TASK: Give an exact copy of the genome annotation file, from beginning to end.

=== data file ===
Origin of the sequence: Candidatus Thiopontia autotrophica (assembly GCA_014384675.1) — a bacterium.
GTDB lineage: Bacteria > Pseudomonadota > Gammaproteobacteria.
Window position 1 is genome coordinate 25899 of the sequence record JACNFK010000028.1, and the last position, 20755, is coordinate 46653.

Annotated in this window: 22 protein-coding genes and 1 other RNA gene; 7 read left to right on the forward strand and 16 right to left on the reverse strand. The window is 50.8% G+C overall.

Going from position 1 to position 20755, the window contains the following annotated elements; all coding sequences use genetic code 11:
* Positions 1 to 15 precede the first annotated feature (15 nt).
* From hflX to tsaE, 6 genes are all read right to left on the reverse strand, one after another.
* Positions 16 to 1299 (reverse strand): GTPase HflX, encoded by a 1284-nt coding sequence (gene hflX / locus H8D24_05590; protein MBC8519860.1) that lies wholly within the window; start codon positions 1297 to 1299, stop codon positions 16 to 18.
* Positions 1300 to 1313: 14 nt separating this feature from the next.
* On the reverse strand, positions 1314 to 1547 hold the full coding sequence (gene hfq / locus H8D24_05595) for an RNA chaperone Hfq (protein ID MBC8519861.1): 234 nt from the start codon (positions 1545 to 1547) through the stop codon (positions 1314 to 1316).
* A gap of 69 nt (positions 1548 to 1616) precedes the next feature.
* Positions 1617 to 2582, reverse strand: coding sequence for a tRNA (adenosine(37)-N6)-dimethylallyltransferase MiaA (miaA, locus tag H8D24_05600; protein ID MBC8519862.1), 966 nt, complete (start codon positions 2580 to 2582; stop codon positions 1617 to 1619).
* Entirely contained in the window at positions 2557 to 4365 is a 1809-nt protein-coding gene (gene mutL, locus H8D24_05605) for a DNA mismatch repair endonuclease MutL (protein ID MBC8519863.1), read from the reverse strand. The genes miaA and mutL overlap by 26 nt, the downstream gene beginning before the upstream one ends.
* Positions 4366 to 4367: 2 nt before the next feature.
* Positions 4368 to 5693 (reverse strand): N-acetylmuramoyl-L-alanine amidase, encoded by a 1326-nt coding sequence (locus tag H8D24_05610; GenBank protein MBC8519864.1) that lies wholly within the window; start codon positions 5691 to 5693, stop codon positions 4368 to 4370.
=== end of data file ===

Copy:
Origin of the sequence: Candidatus Thiopontia autotrophica (assembly GCA_014384675.1) — a bacterium.
GTDB lineage: Bacteria > Pseudomonadota > Gammaproteobacteria.
Window position 1 is genome coordinate 25899 of the sequence record JACNFK010000028.1, and the last position, 20755, is coordinate 46653.

Annotated in this window: 22 protein-coding genes and 1 other RNA gene; 7 read left to right on the forward strand and 16 right to left on the reverse strand. The window is 50.8% G+C overall.

Going from position 1 to position 20755, the window contains the following annotated elements; all coding sequences use genetic code 11:
* Positions 1 to 15 precede the first annotated feature (15 nt).
* From hflX to tsaE, 6 genes are all read right to left on the reverse strand, one after another.
* Positions 16 to 1299 (reverse strand): GTPase HflX, encoded by a 1284-nt coding sequence (gene hflX / locus H8D24_05590; protein MBC8519860.1) that lies wholly within the window; start codon positions 1297 to 1299, stop codon positions 16 to 18.
* Positions 1300 to 1313: 14 nt separating this feature from the next.
* On the reverse strand, positions 1314 to 1547 hold the full coding sequence (gene hfq / locus H8D24_05595) for an RNA chaperone Hfq (protein ID MBC8519861.1): 234 nt from the start codon (positions 1545 to 1547) through the stop codon (positions 1314 to 1316).
* A gap of 69 nt (positions 1548 to 1616) precedes the next feature.
* Positions 1617 to 2582, reverse strand: coding sequence for a tRNA (adenosine(37)-N6)-dimethylallyltransferase MiaA (miaA, locus tag H8D24_05600; protein ID MBC8519862.1), 966 nt, complete (start codon positions 2580 to 2582; stop codon positions 1617 to 1619).
* Entirely contained in the window at positions 2557 to 4365 is a 1809-nt protein-coding gene (gene mutL, locus H8D24_05605) for a DNA mismatch repair endonuclease MutL (protein ID MBC8519863.1), read from the reverse strand. The genes miaA and mutL overlap by 26 nt, the downstream gene beginning before the upstream one ends.
* Positions 4366 to 4367: 2 nt before the next feature.
* Positions 4368 to 5693 (reverse strand): N-acetylmuramoyl-L-alanine amidase, encoded by a 1326-nt coding sequence (locus tag H8D24_05610; GenBank protein MBC8519864.1) that lies wholly within the window; start codon positions 5691 to 5693, stop codon positions 4368 to 4370.